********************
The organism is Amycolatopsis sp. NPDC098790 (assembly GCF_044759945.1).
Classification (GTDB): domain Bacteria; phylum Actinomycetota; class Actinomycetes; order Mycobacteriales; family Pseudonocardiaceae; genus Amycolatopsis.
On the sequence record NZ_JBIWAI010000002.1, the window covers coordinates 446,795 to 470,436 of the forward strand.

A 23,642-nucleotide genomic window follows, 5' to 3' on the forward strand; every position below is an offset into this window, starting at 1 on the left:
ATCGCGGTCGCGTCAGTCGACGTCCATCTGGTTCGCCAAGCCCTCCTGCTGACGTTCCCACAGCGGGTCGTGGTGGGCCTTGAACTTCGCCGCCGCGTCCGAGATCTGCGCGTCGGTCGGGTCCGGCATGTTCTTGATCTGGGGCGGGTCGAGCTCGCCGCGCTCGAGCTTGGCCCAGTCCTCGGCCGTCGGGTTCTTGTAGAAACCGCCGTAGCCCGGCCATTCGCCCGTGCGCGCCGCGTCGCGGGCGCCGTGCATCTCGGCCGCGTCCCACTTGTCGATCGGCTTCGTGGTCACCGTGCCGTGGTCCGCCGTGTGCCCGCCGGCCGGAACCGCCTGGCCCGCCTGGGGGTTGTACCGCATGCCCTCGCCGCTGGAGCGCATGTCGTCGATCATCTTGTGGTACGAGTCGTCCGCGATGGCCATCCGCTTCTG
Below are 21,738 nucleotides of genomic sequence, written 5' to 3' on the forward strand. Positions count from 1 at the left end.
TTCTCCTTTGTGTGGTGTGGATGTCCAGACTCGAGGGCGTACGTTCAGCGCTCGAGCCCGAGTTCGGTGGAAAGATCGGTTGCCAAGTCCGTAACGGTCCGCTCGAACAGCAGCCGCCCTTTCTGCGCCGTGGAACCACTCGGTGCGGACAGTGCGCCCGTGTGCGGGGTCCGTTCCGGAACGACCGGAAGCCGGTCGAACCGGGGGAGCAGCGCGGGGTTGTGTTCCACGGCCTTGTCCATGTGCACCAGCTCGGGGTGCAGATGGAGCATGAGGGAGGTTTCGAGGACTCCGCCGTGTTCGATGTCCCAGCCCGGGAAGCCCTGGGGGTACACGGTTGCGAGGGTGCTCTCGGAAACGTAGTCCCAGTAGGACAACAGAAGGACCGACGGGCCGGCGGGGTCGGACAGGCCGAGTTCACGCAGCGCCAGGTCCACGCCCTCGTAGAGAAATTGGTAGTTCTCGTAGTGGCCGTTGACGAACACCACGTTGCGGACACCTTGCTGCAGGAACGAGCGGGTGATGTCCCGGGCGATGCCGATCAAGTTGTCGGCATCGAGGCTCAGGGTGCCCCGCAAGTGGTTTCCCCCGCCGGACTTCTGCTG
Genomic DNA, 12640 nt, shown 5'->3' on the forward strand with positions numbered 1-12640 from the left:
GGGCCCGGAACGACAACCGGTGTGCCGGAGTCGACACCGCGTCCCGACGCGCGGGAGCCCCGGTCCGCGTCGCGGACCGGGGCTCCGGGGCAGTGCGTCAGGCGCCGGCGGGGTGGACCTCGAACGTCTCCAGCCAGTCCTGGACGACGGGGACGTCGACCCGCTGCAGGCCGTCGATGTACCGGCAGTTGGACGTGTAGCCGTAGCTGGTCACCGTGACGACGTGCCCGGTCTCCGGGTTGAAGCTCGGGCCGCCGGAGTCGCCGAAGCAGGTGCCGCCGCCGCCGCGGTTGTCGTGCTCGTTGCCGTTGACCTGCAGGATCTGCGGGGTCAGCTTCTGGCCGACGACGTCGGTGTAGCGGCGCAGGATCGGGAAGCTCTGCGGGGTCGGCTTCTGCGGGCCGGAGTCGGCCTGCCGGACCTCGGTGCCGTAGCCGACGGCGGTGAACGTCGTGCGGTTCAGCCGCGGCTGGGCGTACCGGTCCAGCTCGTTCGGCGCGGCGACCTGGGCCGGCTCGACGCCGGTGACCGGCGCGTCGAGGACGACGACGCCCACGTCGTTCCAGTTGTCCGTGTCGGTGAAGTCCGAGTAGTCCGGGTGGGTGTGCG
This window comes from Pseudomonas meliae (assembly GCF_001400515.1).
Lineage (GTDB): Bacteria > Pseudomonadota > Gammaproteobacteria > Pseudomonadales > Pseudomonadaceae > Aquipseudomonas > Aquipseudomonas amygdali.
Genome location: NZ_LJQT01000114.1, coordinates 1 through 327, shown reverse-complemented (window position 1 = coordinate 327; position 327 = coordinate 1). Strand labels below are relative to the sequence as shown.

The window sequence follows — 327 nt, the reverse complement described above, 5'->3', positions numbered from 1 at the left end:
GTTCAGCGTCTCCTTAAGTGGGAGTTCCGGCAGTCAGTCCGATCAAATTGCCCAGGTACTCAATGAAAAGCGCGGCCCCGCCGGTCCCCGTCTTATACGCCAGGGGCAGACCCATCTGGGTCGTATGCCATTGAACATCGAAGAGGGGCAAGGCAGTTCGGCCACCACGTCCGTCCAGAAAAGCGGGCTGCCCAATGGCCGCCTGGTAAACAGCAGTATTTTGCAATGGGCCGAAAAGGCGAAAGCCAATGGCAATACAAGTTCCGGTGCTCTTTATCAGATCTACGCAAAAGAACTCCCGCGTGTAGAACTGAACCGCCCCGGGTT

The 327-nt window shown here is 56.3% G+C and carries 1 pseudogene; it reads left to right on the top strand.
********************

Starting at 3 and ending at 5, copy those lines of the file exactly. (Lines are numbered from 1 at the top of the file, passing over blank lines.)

On the sequence record NZ_JBIWAI010000002.1, the window covers coordinates 446,795 to 470,436 of the forward strand.

A 23,642-nucleotide genomic window follows, 5' to 3' on the forward strand; every position below is an offset into this window, starting at 1 on the left:
ATCGCGGTCGCGTCAGTCGACGTCCATCTGGTTCGCCAAGCCCTCCTGCTGACGTTCCCACAGCGGGTCGTGGTGGGCCTTGAACTTCGCCGCCGCGTCCGAGATCTGCGCGTCGGTCGGGTCCGGCATGTTCTTGATCTGGGGCGGGTCGAGCTCGCCGCGCTCGAGCTTGGCCCAGTCCTCGGCCGTCGGGTTCTTGTAGAAACCGCCGTAGCCCGGCCATTCGCCCGTGCGCGCCGCGTCGCGGGCGCCGTGCATCTCGGCCGCGTCCCACTTGTCGATCGGCTTCGTGGTCACCGTGCCGTGGTCCGCCGTGTGCCCGCCGGCCGGAACCGCCTGGCCCGCCTGGGGGTTGTACCGCATGCCCTCGCCGCTGGAGCGCATGTCGTCGATCATCTTGTGGTACGAGTCGTCCGCGATGGCCATCCGCTTCTG